ONCAlert | 2017 San Antonio Breast Cancer Symposium
Follicular Lymphoma Case Studies

Deciding on Therapy for Follicular Lymphoma

Loretta J. Nastoupil, MD
Published Online:Apr 19, 2017
In this case-based interview, Loretta Nastoupil, MD, provides an overview on the diagnosis and therapeutic management of follicular lymphoma. The case of a newly-diagnosed patient and the case of a patient with high-risk progressive disease are discussed.

Treatment of Follicular Lymphoma: Case 1


Loretta J. Nastoupil, MD: At the initial presentation, we’re recommending bone marrow biopsies for all patients with indolent lymphoma. The most recent Lugano criteria suggest that if there is uptake within the bone marrow on the PET scan, you may forgo the bone marrow biopsy. I think this is more applicable in the aggressive histology, such as large-cell lymphoma or Hodgkin lymphoma. There’s still valuable information in follicular lymphoma specifically as to whether or not there’s bone marrow involvement and the extent of bone marrow involvement. This has implications not only for prognosis, but in terms of what to expect with our treatment in regards to side effects and management of those side effects. Cytopenias, including prolonged cytopenias, though infrequent, are something that we will address in the management of follicular lymphoma, and knowing whether or not there is extensive bone marrow involvement at the initial presentation is valuable information.
 
I will repeat the bone marrow biopsy if I’m trying to confirm whether or not a patient has achieved a complete response, meaning if they have a negate PET. If they had bone marrow involvement at presentation, we will repeat that bone marrow to assess whether or not they’ve cleared the marrow. And I can tell you my personal experiences. There are times where the PET is negative, but there’s residual lymphoma in that bone marrow. I do not routinely repeat the bone marrow beyond the 2 time points. If I have a patient who has achieved a complete response and they’re coming in—and they may have evidence of progression or they may be in remission—I don’t routinely repeat the bone marrow biopsy in the absence of a clinical indication. I am investigating for etiology of cytopenias.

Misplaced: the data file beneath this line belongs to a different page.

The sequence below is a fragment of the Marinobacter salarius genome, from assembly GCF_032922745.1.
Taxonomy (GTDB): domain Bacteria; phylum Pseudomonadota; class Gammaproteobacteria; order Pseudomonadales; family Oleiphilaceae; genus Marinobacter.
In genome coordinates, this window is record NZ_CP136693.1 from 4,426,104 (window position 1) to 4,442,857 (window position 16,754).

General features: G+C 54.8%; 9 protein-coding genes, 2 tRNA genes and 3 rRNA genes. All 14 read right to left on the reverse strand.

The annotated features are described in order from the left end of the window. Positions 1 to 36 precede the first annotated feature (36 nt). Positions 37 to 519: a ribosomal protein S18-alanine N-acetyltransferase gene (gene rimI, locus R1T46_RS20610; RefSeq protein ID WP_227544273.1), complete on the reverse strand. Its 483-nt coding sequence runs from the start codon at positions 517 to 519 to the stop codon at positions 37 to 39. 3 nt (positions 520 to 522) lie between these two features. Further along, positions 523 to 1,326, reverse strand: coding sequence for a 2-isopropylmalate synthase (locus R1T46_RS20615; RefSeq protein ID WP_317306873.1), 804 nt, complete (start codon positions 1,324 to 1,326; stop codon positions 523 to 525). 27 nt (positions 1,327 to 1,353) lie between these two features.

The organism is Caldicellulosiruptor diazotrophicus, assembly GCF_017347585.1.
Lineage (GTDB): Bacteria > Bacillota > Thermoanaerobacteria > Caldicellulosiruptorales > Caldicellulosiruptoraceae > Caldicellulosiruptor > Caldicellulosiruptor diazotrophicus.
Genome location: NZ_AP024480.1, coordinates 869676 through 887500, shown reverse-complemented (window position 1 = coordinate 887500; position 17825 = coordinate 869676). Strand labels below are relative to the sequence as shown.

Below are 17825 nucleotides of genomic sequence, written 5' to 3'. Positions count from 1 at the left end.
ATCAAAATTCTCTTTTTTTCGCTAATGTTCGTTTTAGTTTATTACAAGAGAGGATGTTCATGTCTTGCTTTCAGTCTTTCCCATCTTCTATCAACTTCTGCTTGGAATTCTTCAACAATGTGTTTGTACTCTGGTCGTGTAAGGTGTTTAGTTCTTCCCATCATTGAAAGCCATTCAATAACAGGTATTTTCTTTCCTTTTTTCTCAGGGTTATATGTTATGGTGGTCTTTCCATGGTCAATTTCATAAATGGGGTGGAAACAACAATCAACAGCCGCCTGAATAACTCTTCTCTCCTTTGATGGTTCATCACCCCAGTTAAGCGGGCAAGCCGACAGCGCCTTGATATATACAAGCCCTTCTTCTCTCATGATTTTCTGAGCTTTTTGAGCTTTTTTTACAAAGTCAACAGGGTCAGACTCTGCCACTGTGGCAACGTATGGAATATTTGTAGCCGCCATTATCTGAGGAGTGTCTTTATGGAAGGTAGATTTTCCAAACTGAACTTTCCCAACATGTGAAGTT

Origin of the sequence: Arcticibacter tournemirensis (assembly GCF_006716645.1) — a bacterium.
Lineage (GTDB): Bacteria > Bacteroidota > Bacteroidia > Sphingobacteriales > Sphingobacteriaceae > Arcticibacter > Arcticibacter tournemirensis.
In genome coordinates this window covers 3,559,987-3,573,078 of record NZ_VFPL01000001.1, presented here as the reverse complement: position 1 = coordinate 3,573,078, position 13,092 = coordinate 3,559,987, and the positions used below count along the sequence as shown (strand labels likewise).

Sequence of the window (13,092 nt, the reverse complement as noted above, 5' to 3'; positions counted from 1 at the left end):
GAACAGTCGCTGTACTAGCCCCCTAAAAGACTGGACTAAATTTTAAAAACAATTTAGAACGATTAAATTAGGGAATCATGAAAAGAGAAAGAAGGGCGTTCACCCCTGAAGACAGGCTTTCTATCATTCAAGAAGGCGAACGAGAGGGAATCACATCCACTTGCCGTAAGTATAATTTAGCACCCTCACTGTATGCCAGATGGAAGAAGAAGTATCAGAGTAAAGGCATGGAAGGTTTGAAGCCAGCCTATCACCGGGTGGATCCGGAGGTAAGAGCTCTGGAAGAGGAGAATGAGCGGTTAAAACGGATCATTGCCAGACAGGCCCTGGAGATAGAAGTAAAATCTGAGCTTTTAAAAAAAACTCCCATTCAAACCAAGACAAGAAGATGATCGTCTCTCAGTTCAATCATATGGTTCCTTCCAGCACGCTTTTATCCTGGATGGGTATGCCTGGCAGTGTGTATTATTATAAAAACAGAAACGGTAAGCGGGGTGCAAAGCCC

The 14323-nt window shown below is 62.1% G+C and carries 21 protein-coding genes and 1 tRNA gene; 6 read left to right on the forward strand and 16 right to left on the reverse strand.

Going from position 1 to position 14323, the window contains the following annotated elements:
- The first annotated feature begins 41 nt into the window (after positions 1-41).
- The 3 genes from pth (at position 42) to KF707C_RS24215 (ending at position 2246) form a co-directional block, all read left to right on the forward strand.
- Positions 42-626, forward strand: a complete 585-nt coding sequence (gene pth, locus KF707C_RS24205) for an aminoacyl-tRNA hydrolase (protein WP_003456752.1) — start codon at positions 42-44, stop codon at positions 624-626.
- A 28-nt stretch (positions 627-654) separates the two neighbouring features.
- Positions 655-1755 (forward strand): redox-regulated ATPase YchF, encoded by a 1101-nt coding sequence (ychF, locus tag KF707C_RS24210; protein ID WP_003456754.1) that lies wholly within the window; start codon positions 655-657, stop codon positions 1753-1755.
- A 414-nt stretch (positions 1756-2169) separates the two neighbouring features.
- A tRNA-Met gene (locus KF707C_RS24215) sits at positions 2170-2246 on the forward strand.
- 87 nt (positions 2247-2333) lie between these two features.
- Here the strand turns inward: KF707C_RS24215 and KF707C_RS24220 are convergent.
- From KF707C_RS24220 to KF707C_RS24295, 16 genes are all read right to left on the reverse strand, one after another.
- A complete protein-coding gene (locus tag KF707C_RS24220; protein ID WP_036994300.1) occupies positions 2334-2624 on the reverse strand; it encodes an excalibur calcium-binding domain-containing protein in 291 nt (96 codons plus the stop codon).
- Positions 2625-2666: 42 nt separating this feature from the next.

To summarize this case, we have a 71-year-old female with an underlying autoimmune condition, who has been on immunosuppressive therapy, who presents with bilateral small volume axillary adenopathy. The largest lymph node was approximately 4 cm in size and was in the groin. It was excised, and we rendered a diagnosis of follicular lymphoma based on the phenotype and the morphology, with the confirmation of the translocation 14:18. So, I am confident that this is a diagnosis of follicular lymphoma. We have a low–tumor burden patient based on the GELF criteria. I would complete the staging assessment with a bone marrow biopsy. But I believe this patient to be an appropriate candidate for observation.